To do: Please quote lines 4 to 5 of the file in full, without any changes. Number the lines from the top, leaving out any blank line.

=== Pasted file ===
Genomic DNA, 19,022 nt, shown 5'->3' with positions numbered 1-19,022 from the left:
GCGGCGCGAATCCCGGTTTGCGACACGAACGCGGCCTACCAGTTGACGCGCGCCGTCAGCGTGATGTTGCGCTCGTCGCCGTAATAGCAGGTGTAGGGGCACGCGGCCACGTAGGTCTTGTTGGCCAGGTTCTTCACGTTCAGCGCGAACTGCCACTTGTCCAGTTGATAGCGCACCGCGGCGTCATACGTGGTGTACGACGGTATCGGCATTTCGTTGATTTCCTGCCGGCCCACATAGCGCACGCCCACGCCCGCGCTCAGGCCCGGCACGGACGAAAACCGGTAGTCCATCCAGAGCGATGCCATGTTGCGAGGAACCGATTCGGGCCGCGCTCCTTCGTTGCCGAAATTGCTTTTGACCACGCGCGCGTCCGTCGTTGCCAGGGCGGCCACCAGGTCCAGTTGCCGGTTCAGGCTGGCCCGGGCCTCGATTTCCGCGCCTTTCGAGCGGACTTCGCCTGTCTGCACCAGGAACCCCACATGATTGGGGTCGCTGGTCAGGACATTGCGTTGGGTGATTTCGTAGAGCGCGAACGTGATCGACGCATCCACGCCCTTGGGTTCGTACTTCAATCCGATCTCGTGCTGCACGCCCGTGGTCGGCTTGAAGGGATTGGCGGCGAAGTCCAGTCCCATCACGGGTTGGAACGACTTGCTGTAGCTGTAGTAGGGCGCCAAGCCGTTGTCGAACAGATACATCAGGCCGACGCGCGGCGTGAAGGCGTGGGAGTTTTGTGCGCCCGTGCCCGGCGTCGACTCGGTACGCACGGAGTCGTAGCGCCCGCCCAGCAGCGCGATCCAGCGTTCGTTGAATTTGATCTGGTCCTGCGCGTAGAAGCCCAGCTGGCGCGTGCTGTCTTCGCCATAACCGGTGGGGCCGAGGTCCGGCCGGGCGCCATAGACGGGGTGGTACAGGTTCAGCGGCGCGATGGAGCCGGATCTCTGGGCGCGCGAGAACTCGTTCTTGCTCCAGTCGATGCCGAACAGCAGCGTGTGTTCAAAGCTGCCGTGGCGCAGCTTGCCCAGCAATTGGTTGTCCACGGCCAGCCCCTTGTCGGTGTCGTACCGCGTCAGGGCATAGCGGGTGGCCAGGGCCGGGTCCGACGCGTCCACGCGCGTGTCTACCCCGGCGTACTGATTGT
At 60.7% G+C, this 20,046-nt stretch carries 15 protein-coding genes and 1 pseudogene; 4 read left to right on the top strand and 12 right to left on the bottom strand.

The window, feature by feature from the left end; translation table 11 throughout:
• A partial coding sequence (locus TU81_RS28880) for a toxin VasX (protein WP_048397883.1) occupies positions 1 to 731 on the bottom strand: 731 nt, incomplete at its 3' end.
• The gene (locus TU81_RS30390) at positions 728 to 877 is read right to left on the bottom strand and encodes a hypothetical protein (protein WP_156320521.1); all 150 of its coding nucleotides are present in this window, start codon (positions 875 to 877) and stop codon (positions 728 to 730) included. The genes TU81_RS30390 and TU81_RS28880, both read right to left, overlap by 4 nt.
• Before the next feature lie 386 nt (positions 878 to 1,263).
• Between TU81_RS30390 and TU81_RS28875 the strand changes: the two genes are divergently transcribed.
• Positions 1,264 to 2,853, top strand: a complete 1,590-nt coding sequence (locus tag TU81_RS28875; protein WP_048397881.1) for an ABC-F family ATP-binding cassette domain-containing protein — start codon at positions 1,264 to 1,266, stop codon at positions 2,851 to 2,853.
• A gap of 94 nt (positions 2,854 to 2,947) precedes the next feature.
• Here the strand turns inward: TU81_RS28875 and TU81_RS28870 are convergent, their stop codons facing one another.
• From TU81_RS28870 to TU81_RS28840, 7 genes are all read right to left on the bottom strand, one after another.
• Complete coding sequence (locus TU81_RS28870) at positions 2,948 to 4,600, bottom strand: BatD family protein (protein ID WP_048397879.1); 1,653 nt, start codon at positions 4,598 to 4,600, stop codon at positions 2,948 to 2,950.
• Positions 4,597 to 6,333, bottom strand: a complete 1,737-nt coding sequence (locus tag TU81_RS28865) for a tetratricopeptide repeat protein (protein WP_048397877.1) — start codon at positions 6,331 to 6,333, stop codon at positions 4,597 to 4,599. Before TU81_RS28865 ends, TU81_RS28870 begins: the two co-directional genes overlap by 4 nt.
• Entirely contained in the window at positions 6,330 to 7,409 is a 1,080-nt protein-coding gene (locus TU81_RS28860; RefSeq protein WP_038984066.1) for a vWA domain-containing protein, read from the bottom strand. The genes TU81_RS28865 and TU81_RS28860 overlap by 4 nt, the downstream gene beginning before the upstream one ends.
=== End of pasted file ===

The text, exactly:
The window, feature by feature from the left end; translation table 11 throughout:
• A partial coding sequence (locus TU81_RS28880) for a toxin VasX (protein WP_048397883.1) occupies positions 1 to 731 on the bottom strand: 731 nt, incomplete at its 3' end.